What has been agreed is that mixing your own shades, hues and types of colours is the best way to get most out of the watercolour medium, there are hundreds of ‘convenience’ colours out there to buy, but what you really need is two of each of the Primary Colours, (Red – Blue –Yellow). A Primary colour is one that cannot be mixed from any other colours.

Why two of each? Well there is no colour that can be described as Pure Red, or Pure Yellow or Pure Blue they each contain a little of another colour making it either a warm or a cool variety of that colour.

An example of this type of Palette would be:
Cool Blue – Cerulean Blue
Warm Blue – Ultramarine Blue
Cool Yellow – Lemon Yellow
Warm Yellow – Cadmium Yellow
Cool Red – Permanent Rose
Warm Red – Cadmium Red

Please note: This is only an example and not the recommended palette. :wink:
The one colour that most people would agree on to put in with all of these various palettes is Burnt Sienna, some call this the magic colour, it is one of the best mixing colours on the palette and will ensure that when mixed with Ultramarine you will get the darkest ‘Black’ you will ever need as a watercolourist. It will also knock back the intensity of any colour that you can buy, like tube Greens, and make them much more acceptable. i.e. Viridian is a strident green colour which seems to be in all the kits you can buy, mix it with Burnt Sienna for a lovely Olive Green.

For an overview of all things ‘Paint’ then look here in the WetCanvas! Watercolour Handbook
If you are serious about checking out colours and how they mix then follow this link to handprint. This is an excellent website, but it is very in depth and can be very confusing if all you want is a simple answer.
Examples of Discussion Threads on WC!
http://www.wetcanvas.com/forums/showthread.php?t=431076
http://www.wetcanvas.com/forums/showthread.php?t=275697
http://www.wetcanvas.com/forums/show...&threadid=1940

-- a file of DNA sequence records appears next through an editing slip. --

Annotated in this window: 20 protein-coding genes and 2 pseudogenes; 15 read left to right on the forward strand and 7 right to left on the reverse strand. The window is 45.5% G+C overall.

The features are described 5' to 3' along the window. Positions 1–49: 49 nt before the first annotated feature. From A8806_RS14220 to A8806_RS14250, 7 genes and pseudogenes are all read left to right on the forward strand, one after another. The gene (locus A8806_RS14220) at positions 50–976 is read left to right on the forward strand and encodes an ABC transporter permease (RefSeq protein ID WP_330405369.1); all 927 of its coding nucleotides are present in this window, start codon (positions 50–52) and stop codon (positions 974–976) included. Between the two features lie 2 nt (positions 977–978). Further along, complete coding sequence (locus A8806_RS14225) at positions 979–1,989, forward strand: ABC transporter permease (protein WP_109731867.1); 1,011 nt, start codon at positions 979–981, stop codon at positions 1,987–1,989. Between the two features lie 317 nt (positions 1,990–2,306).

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Old 10-13-2007, 04:28 PM
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Re: The Top Twenty FAQs

2. VALUE - WHAT IS IT AND DOES IT RELATE TO INTENSITY?

To understand value and intensity, keep in mind that color has three key characteristics: hue, chroma and value. Chroma is often referred to as intensity or saturation.

Hue is the term for the actual color, e.g. blue, brown.

Chroma is a measure of how pure or intense a hue is. A highly saturated hue has a vivid, intense color, while a less saturated hue appears more muted and grey. Paint right out of the tube has high intensity. Adding white (or diluting with water, in the case of watercolor) or adding the complimentary color “desaturates” or lowers the intensity.



Value refers to how a color fits on the “greyscale” from white to black. The closer to white, the higher the value; the closer to black, the lower the value. A successful rule of thumb is for most of a painting to be in mid-values, with some darks and some lights for depth, highlight and focus. Handbook Section on Value



Few people use "out of a tube" black for their darkest values, prefering to mix their own. White is usually obtained by leaving the paper unpainted. Most use white paint only for touch ups and highlights, as its opacity contrasts with more transparent paints.